That being said, planning is fully capable of enacting slower, more systemic acts of violence onto a city, and like policing, such violence can be enabled and plausibly denied by sufficiently complex data and maps. Where the urban planner has eminent domain and urban renewal, the police officer has crime hotspots and risk terrain modeling. Where a planner might control a city through highway design and traffic flows, a police department’s automated license plate readers or mobile cell site simulators render public movement into potential patterns of criminal behavior...

Of course, as tremendous instruments of power and violence, maps have been used by police (agents of the former, authorized to hold a monopoly on the latter) for decades. But in the 1990s, the emergence of desktop GIS software for and in police departments dramatically increased the data collection and storage capacities of that “information business.” The technology’s adoption coincided with the era of NYPD Commissioner Bill Bratton and his avuncular lieutenant Jack Maple. This is where many histories tend to pinpoint the transformational moment for crime mapping: Bratton and Maple tracking turnstile jumpers in the New York City subway system, Maple outlining a four-point theory of policing management on a napkin at Elaine’s restaurant (“Accurate, timely intelligence; rapid deployment, effective tactics; relentless follow-up and assessment”), New York’s crime rate precipitously falling thanks to the data-driven innovations of CompStat....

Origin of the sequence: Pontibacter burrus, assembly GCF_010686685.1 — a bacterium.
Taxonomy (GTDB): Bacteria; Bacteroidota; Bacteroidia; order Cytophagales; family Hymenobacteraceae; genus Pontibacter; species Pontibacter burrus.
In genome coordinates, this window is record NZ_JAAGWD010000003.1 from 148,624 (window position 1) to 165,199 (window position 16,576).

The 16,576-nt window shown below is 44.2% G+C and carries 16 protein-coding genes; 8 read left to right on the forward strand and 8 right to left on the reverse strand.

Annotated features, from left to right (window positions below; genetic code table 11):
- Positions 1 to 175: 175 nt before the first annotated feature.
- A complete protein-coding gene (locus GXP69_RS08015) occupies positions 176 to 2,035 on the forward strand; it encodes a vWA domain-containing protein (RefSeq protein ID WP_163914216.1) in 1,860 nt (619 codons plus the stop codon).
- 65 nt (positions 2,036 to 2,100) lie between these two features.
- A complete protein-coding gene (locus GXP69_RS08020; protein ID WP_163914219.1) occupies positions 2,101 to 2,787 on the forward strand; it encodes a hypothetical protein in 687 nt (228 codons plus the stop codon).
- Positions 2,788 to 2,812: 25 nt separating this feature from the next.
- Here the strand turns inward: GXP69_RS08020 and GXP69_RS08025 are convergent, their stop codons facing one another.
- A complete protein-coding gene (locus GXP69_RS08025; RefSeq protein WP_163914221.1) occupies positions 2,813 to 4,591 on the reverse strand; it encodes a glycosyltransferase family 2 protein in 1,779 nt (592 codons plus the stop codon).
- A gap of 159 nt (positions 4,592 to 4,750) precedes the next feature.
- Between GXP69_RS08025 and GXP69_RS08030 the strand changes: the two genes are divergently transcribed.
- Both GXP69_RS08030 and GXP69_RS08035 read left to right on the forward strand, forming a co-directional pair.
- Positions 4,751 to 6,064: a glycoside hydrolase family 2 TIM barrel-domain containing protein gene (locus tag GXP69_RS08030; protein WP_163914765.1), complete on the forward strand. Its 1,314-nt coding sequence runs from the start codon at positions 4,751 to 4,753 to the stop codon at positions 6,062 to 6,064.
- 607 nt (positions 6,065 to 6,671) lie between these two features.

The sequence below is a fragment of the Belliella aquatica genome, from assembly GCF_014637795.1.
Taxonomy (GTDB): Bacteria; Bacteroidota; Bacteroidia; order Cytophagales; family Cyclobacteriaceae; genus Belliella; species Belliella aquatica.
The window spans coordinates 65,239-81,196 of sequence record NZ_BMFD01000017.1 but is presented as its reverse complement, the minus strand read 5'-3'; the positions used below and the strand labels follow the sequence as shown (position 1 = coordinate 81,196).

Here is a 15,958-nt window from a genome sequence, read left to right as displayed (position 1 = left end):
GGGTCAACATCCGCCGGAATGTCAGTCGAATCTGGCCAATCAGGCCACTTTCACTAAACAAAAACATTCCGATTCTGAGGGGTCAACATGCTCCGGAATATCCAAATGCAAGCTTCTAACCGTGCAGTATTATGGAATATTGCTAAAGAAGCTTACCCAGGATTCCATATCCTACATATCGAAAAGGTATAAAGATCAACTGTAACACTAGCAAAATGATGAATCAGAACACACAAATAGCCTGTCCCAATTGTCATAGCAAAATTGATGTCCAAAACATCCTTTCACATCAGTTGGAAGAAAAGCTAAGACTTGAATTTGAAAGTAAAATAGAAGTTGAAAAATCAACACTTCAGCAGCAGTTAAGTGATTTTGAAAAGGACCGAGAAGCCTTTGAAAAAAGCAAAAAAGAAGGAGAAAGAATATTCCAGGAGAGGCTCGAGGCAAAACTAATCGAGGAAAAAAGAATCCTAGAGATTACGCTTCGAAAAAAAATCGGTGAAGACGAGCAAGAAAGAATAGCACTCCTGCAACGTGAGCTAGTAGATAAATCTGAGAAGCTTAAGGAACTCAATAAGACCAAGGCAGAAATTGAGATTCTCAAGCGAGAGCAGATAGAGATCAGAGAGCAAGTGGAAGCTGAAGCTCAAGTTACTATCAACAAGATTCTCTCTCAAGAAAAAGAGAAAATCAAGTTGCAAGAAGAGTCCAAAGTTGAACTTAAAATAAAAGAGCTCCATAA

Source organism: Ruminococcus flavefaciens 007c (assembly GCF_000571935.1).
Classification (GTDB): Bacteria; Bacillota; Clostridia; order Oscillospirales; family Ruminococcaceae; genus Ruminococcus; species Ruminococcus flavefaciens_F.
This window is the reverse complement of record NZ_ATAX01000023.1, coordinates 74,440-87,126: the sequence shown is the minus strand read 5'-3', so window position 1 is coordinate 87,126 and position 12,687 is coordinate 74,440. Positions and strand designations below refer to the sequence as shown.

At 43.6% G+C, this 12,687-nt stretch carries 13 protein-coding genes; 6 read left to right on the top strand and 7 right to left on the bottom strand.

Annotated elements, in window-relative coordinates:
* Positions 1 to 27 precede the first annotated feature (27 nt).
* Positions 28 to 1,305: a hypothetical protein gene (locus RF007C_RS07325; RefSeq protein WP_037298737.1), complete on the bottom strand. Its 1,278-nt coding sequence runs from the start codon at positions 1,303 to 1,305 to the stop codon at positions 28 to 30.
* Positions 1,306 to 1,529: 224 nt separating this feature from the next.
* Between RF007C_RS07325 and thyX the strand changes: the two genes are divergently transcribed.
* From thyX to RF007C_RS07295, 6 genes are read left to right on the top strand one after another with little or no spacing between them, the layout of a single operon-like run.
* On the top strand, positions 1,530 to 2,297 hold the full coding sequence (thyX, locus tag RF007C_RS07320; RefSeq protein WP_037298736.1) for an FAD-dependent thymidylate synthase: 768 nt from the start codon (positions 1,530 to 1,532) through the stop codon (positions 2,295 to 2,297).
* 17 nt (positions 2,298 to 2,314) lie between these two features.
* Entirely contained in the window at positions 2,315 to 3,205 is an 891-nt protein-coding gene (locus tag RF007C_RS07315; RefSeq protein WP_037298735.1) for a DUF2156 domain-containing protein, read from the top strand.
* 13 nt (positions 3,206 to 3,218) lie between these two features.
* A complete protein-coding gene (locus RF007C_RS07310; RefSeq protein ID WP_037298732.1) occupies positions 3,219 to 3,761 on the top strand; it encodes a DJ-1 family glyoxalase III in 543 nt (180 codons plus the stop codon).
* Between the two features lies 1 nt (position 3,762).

The first CompStat maps were made with pins, paper, and transparent acetate. The NYPD technically didn’t have the budget to support their cost, so the New York City Police Foundation provided a $10,000 donation. Although the department would eventually switch to computerized maps, displayed on eight foot-by-eight foot screens in One Police Plaza, the image of police officers fumbling with pushpins and acetate film they could barely afford suggests a surprisingly scrappy origin story for a management strategy so often associated with precision and technical expertise — even if its own name is both vague and technically meaningless....

With the suspension of traditional legal oversight over surveillance, the NYPD Intelligence Bureau expanded the geography of threats to public disorder beyond the broken window and inside the perfectly-maintained façades of mosques, restaurants, and internet cafés in predominantly Muslim communities.

That geography fell primarily to the purview of the Demographics Unit, which employed a mix of street-level surveillance and undercover work with mapping and analysis of publicly available data.
predictive_policing  smart_cities  governance  urban_planning  policing  mapping 
17 days ago by shannon_mattern